North Florida Land Trust

Perhaps animals are smarter than men,” he thought, “taking only what they need to live today leaving something for tomorrow.
— A Land Remembered

North Florida is simply beautiful. It's full of quite a lot of open land with pines, oaks, otters, bears, salt marshes, dunes, tortoises, herons,  and so much more.

Within all of this open land, however, is the city of Jacksonville -- the largest city in Florida by population and the largest city in the continental US by area. Additionally, St. Johns County to the south was recently rated the 11th fastest growing area in the country, helping to make Florida the 3rd most populous state in the country.

All of this to say that it's becoming more and more important to protect the natural and cultural resources of the area. Without being properly managed, the essence and southern charm that attracted people here in the first place could be lost.

It is the mission of the North Florida Land Trust (NFLT) to protect this legacy for generations to come. This mission is important to me as well, so I've been excited to help by taking photos at some of their current and future properties to show people what is currently being saved. It's sad to consider places like this being lost to over development.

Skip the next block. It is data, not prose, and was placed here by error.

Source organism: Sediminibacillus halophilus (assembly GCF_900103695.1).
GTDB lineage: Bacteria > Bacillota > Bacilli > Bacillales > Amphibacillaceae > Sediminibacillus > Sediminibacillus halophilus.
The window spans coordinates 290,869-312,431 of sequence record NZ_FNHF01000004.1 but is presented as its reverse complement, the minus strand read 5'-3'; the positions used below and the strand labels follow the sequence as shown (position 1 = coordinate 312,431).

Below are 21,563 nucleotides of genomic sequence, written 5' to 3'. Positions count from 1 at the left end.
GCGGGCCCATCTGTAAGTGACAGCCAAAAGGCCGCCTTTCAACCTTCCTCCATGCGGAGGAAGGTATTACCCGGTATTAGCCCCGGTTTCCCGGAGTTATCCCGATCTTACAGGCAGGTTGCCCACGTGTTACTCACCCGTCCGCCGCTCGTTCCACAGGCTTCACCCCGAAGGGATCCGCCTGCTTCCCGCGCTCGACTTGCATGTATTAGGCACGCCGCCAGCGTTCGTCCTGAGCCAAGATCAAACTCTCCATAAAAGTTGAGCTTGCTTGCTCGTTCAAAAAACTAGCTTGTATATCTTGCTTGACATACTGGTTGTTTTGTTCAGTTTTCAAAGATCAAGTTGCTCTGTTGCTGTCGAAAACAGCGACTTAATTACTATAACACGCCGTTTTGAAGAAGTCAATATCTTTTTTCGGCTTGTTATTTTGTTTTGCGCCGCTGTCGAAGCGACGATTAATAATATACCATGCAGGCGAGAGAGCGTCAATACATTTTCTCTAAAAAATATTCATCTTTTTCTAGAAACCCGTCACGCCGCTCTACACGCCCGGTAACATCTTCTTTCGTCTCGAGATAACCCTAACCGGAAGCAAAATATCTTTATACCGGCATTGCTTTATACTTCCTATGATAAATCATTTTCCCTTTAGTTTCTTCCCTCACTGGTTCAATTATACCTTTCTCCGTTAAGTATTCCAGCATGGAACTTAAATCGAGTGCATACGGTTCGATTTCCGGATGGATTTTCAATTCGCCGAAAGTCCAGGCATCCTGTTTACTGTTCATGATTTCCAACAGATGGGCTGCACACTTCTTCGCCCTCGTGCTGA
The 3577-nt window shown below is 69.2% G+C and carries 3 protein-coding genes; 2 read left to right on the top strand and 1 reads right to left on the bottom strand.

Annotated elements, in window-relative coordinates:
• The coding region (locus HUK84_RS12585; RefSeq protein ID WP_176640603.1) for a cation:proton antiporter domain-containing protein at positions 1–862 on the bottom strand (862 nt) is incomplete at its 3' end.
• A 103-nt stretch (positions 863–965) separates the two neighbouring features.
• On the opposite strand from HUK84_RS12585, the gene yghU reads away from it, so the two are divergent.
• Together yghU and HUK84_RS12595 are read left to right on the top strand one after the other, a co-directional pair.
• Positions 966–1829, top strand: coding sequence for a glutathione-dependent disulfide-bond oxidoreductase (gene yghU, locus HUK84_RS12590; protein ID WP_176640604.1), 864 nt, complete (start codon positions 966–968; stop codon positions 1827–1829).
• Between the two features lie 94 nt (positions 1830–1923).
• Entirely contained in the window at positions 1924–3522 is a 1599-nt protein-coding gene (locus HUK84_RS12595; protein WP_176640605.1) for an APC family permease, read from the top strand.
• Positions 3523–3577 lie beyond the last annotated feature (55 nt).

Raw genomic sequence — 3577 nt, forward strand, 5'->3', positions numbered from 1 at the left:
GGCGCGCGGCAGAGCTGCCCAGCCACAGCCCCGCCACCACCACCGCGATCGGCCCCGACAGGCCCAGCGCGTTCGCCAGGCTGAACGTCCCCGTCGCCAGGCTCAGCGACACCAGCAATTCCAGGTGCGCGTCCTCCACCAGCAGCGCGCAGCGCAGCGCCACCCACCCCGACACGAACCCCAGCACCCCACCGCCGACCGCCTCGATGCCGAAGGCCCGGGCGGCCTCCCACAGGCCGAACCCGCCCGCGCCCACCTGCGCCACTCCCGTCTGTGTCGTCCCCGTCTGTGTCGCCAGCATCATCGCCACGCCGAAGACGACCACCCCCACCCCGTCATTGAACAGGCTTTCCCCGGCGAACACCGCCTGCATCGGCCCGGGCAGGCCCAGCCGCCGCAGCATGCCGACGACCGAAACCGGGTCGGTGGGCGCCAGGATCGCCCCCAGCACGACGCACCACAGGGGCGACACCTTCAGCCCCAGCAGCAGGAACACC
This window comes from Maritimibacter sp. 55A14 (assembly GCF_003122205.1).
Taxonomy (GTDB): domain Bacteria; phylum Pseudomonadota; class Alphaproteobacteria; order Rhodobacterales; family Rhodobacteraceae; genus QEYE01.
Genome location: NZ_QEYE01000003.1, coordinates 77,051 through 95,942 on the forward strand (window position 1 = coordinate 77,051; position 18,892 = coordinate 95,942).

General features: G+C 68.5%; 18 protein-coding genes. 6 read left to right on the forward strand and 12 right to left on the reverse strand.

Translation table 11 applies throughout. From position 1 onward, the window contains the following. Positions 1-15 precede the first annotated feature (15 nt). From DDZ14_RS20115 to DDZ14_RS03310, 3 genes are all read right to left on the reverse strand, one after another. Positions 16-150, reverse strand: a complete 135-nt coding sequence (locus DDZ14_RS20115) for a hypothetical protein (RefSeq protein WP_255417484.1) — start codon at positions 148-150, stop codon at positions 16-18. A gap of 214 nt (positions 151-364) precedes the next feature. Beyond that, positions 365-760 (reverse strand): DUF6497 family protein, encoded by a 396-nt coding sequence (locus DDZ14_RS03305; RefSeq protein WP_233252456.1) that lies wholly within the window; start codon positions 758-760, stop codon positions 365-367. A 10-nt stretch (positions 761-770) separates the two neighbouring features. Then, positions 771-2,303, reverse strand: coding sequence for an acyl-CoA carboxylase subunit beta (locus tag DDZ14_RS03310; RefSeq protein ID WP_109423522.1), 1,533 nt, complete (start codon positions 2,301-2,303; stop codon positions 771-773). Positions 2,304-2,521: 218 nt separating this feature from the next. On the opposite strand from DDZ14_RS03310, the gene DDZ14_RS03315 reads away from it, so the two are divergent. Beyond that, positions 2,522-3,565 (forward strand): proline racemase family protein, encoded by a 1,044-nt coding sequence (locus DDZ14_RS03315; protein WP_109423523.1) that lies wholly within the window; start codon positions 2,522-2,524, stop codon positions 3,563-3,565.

The first photos below are from a property that they call "Grandma's Farm". Dr. Bob Ragland inherited this 45 acre property from his Grandma in 1952 and protected it for over 60 years, creating a native botanical preserve in the process. Dr. Ragland left the property to his estate, which is in the process of donating the land to the Land Trust to create a botanical preserve, native food forest, community garden, and outdoor learning laboratory benefiting school children.

Another one of the NFLT properties is called Bogey Creek Preserve, and it is a 79 acre property in the Pumpkin Hill area in North Jacksonville. They are working towards purchasing this property and will make this unique land consisting of cypress swamp, maritime oak forest, pine flatwoods, and marshes into a public park with walking trails, marsh overlooks, and a kayak launch. It will definitely be a place I will cherish visiting in the future.

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Keith NovoselComment